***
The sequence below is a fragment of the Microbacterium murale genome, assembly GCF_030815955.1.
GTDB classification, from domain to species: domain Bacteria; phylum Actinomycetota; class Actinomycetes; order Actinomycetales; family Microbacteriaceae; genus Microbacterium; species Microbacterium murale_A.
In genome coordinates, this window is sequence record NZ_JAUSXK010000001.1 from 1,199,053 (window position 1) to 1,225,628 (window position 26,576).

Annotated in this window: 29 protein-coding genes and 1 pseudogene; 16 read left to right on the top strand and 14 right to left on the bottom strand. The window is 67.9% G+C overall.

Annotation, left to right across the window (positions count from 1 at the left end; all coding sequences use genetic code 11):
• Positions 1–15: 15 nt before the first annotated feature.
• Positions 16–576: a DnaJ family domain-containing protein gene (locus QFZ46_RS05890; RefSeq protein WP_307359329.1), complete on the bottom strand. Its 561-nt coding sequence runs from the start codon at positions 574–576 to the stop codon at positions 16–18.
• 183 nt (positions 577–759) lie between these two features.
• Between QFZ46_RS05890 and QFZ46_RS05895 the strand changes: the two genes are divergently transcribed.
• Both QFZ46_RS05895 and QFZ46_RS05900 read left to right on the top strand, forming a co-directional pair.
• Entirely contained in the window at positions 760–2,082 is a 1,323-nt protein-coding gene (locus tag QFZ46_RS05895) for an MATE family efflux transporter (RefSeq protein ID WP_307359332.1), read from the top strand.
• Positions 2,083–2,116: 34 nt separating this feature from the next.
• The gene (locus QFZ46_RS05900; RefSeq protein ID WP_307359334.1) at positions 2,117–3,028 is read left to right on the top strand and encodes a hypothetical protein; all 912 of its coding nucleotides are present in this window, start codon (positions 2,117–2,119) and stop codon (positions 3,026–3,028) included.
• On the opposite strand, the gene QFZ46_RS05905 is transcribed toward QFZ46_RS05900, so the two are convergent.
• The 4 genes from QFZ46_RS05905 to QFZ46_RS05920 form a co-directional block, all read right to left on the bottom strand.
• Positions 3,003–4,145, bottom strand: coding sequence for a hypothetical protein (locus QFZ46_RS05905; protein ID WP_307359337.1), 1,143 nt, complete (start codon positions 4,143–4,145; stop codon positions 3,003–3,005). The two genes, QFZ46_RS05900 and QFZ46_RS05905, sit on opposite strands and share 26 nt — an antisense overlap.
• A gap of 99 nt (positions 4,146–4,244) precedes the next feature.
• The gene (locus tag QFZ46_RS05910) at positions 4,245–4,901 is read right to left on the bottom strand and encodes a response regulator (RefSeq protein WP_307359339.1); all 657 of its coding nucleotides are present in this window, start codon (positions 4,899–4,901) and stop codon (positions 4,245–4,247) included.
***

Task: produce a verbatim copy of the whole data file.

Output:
The sequence below is a fragment of the Microbacterium murale genome, assembly GCF_030815955.1.
GTDB classification, from domain to species: domain Bacteria; phylum Actinomycetota; class Actinomycetes; order Actinomycetales; family Microbacteriaceae; genus Microbacterium; species Microbacterium murale_A.
In genome coordinates, this window is sequence record NZ_JAUSXK010000001.1 from 1,199,053 (window position 1) to 1,225,628 (window position 26,576).

Annotated in this window: 29 protein-coding genes and 1 pseudogene; 16 read left to right on the top strand and 14 right to left on the bottom strand. The window is 67.9% G+C overall.

Annotation, left to right across the window (positions count from 1 at the left end; all coding sequences use genetic code 11):
• Positions 1–15: 15 nt before the first annotated feature.
• Positions 16–576: a DnaJ family domain-containing protein gene (locus QFZ46_RS05890; RefSeq protein WP_307359329.1), complete on the bottom strand. Its 561-nt coding sequence runs from the start codon at positions 574–576 to the stop codon at positions 16–18.
• 183 nt (positions 577–759) lie between these two features.
• Between QFZ46_RS05890 and QFZ46_RS05895 the strand changes: the two genes are divergently transcribed.
• Both QFZ46_RS05895 and QFZ46_RS05900 read left to right on the top strand, forming a co-directional pair.
• Entirely contained in the window at positions 760–2,082 is a 1,323-nt protein-coding gene (locus tag QFZ46_RS05895) for an MATE family efflux transporter (RefSeq protein ID WP_307359332.1), read from the top strand.
• Positions 2,083–2,116: 34 nt separating this feature from the next.
• The gene (locus QFZ46_RS05900; RefSeq protein ID WP_307359334.1) at positions 2,117–3,028 is read left to right on the top strand and encodes a hypothetical protein; all 912 of its coding nucleotides are present in this window, start codon (positions 2,117–2,119) and stop codon (positions 3,026–3,028) included.
• On the opposite strand, the gene QFZ46_RS05905 is transcribed toward QFZ46_RS05900, so the two are convergent.
• The 4 genes from QFZ46_RS05905 to QFZ46_RS05920 form a co-directional block, all read right to left on the bottom strand.
• Positions 3,003–4,145, bottom strand: coding sequence for a hypothetical protein (locus QFZ46_RS05905; protein ID WP_307359337.1), 1,143 nt, complete (start codon positions 4,143–4,145; stop codon positions 3,003–3,005). The two genes, QFZ46_RS05900 and QFZ46_RS05905, sit on opposite strands and share 26 nt — an antisense overlap.
• A gap of 99 nt (positions 4,146–4,244) precedes the next feature.
• The gene (locus tag QFZ46_RS05910) at positions 4,245–4,901 is read right to left on the bottom strand and encodes a response regulator (RefSeq protein WP_307359339.1); all 657 of its coding nucleotides are present in this window, start codon (positions 4,899–4,901) and stop codon (positions 4,245–4,247) included.